Aug 19, 2018, Buffalo (NY) News: New state law heightens focus on students' mental health https://buffalonews.com/2018/08/19/new-york-state-schools-aim-to-remove-the-stigma-around-mental-health/ When students return to classes next month, they can expect to have more counseling services at their disposal as well as trained teachers keeping a closer eye on their mental health. A new state law requires it. The law, signed on July 1, requires New York State elementary, middle and high schools to provide mental health education as part of their health curriculum …. Schools can choose their own approach. The law does not mandate a specific curriculum, said Amy Molloy, director of education for the Mental Health Association in New York State. Buffalo schools, for example, are expanding trauma-informed care training to help teachers in the fourth, fifth and sixth grades understand how trauma affects people. Niagara Falls schools are adding more school psychologists and hiring social workers. The Tonawanda City School District has added a peer mentorship program to address mental health and drug and alcohol abuse. Mark Laurrie, superintendent of the Niagara Falls School District, said he saw the urgency for mental health education after seeing the alarming statistics from the Youth Risk Behavior Surveillance Survey his school district conducted in November 2015. Nearly 15 percent of the Niagara Falls students who filled out the survey said they seriously considered attempting suicide and 10.4 percent said they attempted suicide during the 12 months before the survey…. Part of what drove the new legislation is the growing mental health problems among children, with one in every five adolescents between the ages of 13 and 18 living with a mental health condition, according to the National Institute of Mental Health…. School districts are also recognizing the pivotal role of teachers and school staff in students' mental health and are expanding training for student staff so they can respond to warning signs and ask the right questions to students about mental health…. For example, Buffalo public schools are extending staff training efforts by providing Trauma Informed Care training to teachers of grades four to six this year, and extending it to other grade teachers over the next two years. The training will focus on learning to understand where trauma and stress come from, and how it impacts individuals. In addition, the Niagara Falls City school trained its teachers in the spring and summer and will continue training in the fall. …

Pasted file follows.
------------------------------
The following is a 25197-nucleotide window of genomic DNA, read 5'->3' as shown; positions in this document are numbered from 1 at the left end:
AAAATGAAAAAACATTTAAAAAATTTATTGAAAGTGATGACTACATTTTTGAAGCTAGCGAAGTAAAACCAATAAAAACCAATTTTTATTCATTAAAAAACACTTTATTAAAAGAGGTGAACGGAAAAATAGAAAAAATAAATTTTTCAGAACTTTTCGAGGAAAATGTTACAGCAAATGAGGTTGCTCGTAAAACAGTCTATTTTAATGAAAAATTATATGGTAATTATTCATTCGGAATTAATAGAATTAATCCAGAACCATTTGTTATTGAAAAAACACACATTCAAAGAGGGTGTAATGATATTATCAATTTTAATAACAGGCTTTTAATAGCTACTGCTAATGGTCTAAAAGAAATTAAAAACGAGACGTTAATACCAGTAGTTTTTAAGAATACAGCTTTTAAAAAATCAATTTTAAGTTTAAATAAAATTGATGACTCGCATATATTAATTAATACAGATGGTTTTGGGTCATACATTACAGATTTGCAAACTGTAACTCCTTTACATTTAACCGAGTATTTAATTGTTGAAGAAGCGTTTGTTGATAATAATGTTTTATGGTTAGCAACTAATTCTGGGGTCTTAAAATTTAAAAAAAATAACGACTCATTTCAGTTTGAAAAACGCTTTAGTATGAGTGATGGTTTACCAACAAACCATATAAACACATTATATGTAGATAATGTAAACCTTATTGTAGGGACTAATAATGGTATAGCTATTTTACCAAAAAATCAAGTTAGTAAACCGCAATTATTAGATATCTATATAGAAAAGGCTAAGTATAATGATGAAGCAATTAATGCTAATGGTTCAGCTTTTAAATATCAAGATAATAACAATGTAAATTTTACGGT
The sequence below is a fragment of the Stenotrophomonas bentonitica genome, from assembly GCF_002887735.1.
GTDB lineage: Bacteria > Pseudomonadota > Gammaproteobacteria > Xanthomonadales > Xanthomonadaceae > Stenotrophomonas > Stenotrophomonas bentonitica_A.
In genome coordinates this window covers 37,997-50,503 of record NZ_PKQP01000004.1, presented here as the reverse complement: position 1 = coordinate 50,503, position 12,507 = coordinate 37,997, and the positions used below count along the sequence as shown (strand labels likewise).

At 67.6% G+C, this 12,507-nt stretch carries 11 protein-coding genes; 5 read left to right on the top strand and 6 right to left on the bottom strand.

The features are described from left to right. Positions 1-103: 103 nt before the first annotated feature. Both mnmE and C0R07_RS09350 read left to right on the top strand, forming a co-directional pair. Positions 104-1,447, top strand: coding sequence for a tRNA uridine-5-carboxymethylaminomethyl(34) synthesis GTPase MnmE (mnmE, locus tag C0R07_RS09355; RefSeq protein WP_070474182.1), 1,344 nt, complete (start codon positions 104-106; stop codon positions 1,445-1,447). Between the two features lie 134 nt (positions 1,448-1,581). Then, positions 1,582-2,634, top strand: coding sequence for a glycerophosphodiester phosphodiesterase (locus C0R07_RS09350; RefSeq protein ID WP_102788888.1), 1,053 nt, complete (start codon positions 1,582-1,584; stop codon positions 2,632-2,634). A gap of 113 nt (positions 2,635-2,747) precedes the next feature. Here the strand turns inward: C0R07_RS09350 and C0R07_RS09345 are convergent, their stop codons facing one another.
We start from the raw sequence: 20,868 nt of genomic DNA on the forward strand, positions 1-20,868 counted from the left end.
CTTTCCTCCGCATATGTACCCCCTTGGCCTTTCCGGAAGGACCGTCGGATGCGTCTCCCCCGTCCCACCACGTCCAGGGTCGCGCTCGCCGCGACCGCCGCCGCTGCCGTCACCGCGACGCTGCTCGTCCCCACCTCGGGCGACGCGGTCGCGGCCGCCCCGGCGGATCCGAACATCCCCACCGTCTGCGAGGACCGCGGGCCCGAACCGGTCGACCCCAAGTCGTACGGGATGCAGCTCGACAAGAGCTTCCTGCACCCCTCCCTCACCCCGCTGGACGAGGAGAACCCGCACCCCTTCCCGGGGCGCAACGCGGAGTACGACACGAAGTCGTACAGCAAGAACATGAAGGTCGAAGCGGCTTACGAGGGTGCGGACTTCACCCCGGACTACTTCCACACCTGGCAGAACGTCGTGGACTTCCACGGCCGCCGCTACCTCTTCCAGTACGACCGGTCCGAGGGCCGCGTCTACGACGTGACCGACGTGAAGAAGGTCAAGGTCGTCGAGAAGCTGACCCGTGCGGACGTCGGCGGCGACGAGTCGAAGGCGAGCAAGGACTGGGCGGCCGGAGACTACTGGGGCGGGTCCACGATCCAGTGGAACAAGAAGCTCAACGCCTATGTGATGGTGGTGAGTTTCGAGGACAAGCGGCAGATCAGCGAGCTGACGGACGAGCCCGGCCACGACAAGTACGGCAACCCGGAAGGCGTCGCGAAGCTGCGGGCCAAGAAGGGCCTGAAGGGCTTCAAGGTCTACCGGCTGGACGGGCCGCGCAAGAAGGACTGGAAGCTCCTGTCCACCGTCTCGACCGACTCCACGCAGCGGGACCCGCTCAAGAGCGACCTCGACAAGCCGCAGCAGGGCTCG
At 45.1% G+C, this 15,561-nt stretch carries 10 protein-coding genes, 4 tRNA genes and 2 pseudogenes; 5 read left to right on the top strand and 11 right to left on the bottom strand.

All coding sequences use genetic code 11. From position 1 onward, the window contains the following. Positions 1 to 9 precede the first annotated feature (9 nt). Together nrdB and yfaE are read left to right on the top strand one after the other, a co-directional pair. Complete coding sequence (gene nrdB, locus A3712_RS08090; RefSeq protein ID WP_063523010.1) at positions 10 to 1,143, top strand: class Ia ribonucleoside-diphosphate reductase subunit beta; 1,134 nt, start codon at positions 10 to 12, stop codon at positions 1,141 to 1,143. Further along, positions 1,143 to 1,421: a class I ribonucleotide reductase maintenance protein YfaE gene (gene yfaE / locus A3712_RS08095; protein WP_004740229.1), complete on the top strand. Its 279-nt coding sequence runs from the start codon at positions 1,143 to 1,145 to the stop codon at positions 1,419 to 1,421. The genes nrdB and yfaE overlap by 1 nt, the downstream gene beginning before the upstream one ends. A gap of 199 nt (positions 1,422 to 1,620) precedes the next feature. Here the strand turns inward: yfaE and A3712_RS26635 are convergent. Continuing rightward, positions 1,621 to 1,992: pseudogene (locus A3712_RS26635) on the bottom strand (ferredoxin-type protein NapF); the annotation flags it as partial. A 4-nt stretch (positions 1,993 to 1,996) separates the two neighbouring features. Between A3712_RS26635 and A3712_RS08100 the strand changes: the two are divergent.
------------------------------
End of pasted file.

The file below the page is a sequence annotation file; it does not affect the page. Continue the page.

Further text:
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Children today are noticeably different from previous generations, and the proof is in the news coverage we see every day. This site shows you what’s happening in schools around the world. Children are increasingly disabled and chronically ill, and the education system has to accommodate them. Things we've long associated with autism, like sensory issues, repetitive behaviors, anxiety and lack of social skills, are now problems affecting mainstream students. Blame is predictably placed on bad parenting (otherwise known as trauma from home).
Addressing mental health needs is as important as academics for modern educators. This is an unrecognized disaster. The stories here are about children who can’t learn or behave like children have always been expected to. What childhood has become is a chilling portent for the future of mankind.
Anne Dachel, Media editor, Age of Autism
(John Dachel, Tech. assist.)
What will happen in another 4 years? How can we go on like this? This is a national (and international) problem of monumental proportions. We have an entire new class of children who cannot be accommodated by the system: many are manifestly neurologically impaired. Meanwhile, the government and the medical profession sleep on regardless.
UK media editor, Age of Autism
The generation of American children born after 1990 are arguably the sickest generation in the history of our country.
Robert F. Kennedy, Jr.
It seemed to me that with rising autism prevalence, you’d also see rising autism costs to society, and it turns out, the costs are catastrophic.
They calculated that in 2015 autism cost the United States $268 billion and they projected that if autism continues at its current rate, we’re looking at one trillion dollars a year in autism costs by 2025, so within five years.
Toby Rogers, PhD, Political economist
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